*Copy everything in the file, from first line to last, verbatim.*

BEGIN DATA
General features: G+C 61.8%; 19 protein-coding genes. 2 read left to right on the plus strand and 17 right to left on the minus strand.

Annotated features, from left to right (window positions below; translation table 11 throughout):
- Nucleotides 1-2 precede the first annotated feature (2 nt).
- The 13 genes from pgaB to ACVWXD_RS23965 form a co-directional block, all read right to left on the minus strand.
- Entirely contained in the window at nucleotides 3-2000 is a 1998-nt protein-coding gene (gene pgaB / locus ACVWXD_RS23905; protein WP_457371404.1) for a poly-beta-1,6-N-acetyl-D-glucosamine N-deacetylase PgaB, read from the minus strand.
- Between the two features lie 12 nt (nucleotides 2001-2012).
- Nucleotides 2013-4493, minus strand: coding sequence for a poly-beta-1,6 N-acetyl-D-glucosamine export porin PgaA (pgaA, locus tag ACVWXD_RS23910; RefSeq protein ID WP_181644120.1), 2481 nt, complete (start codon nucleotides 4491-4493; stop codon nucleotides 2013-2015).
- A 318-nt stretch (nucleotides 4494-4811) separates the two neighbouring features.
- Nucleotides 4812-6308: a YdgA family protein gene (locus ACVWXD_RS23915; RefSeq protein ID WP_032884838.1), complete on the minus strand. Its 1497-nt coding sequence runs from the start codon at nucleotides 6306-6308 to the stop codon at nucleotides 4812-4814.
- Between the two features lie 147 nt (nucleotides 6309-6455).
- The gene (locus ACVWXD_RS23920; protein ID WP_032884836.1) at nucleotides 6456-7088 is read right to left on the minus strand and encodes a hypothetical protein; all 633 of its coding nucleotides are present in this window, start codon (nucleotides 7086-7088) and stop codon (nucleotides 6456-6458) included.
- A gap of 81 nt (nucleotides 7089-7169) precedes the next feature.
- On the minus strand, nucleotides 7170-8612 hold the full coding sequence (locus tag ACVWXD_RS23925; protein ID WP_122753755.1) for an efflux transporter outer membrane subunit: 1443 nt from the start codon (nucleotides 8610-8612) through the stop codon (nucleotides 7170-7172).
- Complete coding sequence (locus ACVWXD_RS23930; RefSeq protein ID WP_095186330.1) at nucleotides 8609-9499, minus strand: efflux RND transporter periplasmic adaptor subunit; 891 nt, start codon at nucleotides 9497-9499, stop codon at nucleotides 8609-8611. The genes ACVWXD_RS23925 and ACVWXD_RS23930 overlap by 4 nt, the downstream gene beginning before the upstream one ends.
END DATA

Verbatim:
General features: G+C 61.8%; 19 protein-coding genes. 2 read left to right on the plus strand and 17 right to left on the minus strand.

Annotated features, from left to right (window positions below; translation table 11 throughout):
- Nucleotides 1-2 precede the first annotated feature (2 nt).
- The 13 genes from pgaB to ACVWXD_RS23965 form a co-directional block, all read right to left on the minus strand.
- Entirely contained in the window at nucleotides 3-2000 is a 1998-nt protein-coding gene (gene pgaB / locus ACVWXD_RS23905; protein WP_457371404.1) for a poly-beta-1,6-N-acetyl-D-glucosamine N-deacetylase PgaB, read from the minus strand.
- Between the two features lie 12 nt (nucleotides 2001-2012).
- Nucleotides 2013-4493, minus strand: coding sequence for a poly-beta-1,6 N-acetyl-D-glucosamine export porin PgaA (pgaA, locus tag ACVWXD_RS23910; RefSeq protein ID WP_181644120.1), 2481 nt, complete (start codon nucleotides 4491-4493; stop codon nucleotides 2013-2015).
- A 318-nt stretch (nucleotides 4494-4811) separates the two neighbouring features.
- Nucleotides 4812-6308: a YdgA family protein gene (locus ACVWXD_RS23915; RefSeq protein ID WP_032884838.1), complete on the minus strand. Its 1497-nt coding sequence runs from the start codon at nucleotides 6306-6308 to the stop codon at nucleotides 4812-4814.
- Between the two features lie 147 nt (nucleotides 6309-6455).
- The gene (locus ACVWXD_RS23920; protein ID WP_032884836.1) at nucleotides 6456-7088 is read right to left on the minus strand and encodes a hypothetical protein; all 633 of its coding nucleotides are present in this window, start codon (nucleotides 7086-7088) and stop codon (nucleotides 6456-6458) included.
- A gap of 81 nt (nucleotides 7089-7169) precedes the next feature.
- On the minus strand, nucleotides 7170-8612 hold the full coding sequence (locus tag ACVWXD_RS23925; protein ID WP_122753755.1) for an efflux transporter outer membrane subunit: 1443 nt from the start codon (nucleotides 8610-8612) through the stop codon (nucleotides 7170-7172).
- Complete coding sequence (locus ACVWXD_RS23930; RefSeq protein ID WP_095186330.1) at nucleotides 8609-9499, minus strand: efflux RND transporter periplasmic adaptor subunit; 891 nt, start codon at nucleotides 9497-9499, stop codon at nucleotides 8609-8611. The genes ACVWXD_RS23925 and ACVWXD_RS23930 overlap by 4 nt, the downstream gene beginning before the upstream one ends.